Patients were comparable in age, sex and biological parameters, with no differences in the degree of molecular response in those under TKI treatment. As expected, patients under treatment with ponatinib had been exposed to more previous treatment lines and shorter exposure time to this TKI (Table 1). Our results showed plasma VWF:Ag levels were significantly elevated in ponatinib-treated CML patients compared to controls and other TKIs (p<0.01 and p<0.05, respectively). In fact, VWF:CB levels were also higher with ponatinib vs. controls (p<0.05). Moreover, ponatinib caused a reduction in ADAMTS13 activity, the main regulator of VWF function (p<0.05). Regarding NETs markers, we found that imatinib and ponatinib therapy raised cfDNA levels (p<0.001 and p<0.01 respectively), but only ponatinib elevated NETosis-specific marker (citH3-DNA) (p<0.05) in plasma.

Primary hemostasis assays showed that most ponatinib-treated patients had prolonged closure time Col/Epi (PFA-100 >300s) (p<0.001), whereas imatinib and nilotinib therapies did not change it. Compared to controls and other TKIs, platelets from ponatinib patients displayed decreased (50%) fibrinogen binding and P-selectin exposure following TRAP-6 and collagen-related peptide (CRP) stimulation, as well as decreased phosphorylation of Syk, suggesting defective GPVI activation pathway. However, no changes in plasma PF4 levels were observed comparing ponatinib with controls or other groups, which could indicate that platelet hyporeactivity under ponatinib treatment is not caused by in vivo activation in circulation. Interestingly, plasma samples from nilotinib patients had reduced PF4 levels compared to other groups, even with controls (p<0.05).

Luminex analysis showed greater soluble E-selectin and thrombomodulin levels in patients undergoing treatment with imatinib and ponatinib compared to controls, but there were statistical differences only for E-selectin (p<0.01 and p<0.05, respectively). Importantly however, plasma samples from ponatinib patients presented almost twice higher tissue factor (TF) levels (p<0.001), a potent procoagulant factor involved in arterial and venous thrombosis, while other TKIs had no impact on plasma levels of this protein.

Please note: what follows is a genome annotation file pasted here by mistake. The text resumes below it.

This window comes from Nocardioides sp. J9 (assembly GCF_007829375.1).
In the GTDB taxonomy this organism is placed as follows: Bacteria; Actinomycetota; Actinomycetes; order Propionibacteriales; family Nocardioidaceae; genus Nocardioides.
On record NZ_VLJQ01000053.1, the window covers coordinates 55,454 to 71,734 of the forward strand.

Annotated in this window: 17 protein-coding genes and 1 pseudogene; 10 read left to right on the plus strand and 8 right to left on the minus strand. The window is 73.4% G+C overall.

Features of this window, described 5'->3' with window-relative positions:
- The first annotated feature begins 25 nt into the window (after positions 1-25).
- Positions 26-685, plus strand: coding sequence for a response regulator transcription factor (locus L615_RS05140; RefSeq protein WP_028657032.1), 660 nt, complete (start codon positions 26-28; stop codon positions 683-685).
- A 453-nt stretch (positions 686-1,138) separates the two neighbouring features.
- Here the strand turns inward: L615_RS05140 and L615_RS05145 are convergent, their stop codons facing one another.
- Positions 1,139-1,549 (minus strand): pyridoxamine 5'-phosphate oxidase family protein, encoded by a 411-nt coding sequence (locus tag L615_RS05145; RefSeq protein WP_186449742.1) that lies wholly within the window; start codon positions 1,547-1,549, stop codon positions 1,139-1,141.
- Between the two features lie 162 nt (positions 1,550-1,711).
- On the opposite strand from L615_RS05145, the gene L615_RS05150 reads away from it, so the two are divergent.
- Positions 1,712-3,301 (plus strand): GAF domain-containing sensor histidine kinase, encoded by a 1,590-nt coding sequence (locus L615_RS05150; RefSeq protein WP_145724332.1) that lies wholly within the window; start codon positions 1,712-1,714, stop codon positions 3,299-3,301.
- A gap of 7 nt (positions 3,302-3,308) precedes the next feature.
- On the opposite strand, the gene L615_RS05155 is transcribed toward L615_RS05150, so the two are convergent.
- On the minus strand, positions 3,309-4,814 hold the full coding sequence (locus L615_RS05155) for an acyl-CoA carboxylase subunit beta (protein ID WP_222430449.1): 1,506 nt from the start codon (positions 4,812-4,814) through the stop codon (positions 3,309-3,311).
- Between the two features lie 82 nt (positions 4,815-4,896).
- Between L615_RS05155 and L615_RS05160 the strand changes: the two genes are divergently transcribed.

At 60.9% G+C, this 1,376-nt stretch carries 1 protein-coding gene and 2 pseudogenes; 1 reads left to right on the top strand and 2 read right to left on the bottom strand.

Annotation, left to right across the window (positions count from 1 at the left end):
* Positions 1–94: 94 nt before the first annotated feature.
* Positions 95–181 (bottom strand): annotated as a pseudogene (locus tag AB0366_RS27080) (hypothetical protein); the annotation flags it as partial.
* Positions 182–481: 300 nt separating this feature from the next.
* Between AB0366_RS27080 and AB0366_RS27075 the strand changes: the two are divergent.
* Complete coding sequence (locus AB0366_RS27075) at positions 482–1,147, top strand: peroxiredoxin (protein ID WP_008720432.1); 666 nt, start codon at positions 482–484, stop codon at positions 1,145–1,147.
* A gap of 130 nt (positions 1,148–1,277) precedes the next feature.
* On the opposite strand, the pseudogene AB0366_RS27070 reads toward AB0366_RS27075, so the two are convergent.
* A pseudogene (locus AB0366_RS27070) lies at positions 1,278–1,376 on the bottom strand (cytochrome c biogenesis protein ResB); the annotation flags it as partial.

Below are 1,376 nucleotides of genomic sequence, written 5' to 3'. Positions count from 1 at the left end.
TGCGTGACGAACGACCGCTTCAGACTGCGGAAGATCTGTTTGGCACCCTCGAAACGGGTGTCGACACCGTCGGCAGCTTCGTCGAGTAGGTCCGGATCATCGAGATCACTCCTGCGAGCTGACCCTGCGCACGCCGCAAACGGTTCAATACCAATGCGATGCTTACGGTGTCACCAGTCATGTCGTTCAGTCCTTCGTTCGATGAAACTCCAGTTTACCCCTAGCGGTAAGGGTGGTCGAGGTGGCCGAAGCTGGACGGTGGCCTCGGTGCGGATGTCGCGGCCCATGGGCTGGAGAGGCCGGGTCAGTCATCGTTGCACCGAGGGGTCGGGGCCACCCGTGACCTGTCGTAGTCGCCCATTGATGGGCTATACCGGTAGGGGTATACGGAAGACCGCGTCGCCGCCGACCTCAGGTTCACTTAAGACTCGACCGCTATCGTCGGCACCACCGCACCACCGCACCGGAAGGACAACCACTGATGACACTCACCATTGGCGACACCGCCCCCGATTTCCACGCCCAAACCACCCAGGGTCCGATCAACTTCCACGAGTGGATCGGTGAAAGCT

Conclusions: Platelets from CML patients under treatment with ponatinib are hyporeactive indicating that antiplatelet therapy might not help prevent thrombotic events in these patients. Our results also suggest that the vaso-occlusive events of ponatinib are mainly due to endothelial damage rather than platelet dysfunction, with a critical role for thromboinflammatory markers such as VWF, NETs and TF. Indeed, plasma TF levels were remarkably elevated in ponatinib-treated patients vs. controls and other TKIs, pointing out TF inhibitors as a potential adjuvant therapy.

Disclosures: García Gutiérrez: Roche: Research Funding; BMS: Consultancy, Honoraria, Research Funding, Speakers Bureau; Incyte: Consultancy, Honoraria, Research Funding, Speakers Bureau; Pfizer: Consultancy, Honoraria, Membership on an entity's Board of Directors or advisory committees, Research Funding, Speakers Bureau; Novartis: Consultancy, Honoraria, Membership on an entity's Board of Directors or advisory committees, Research Funding, Speakers Bureau. Pérez-Encinas: Janssen: Consultancy. Vallansot: Incyte: Consultancy. Giraldo: ZeroLMC Foundation: Honoraria, Membership on an entity's Board of Directors or advisory committees; Alexion: Consultancy, Honoraria, Membership on an entity's Board of Directors or advisory committees; Acindes: Consultancy, Honoraria; Takeda: Consultancy, Honoraria; Sanofi: Consultancy, Honoraria. Ferrer Marin: Incyte: Research Funding.

*signifies non-member of ASH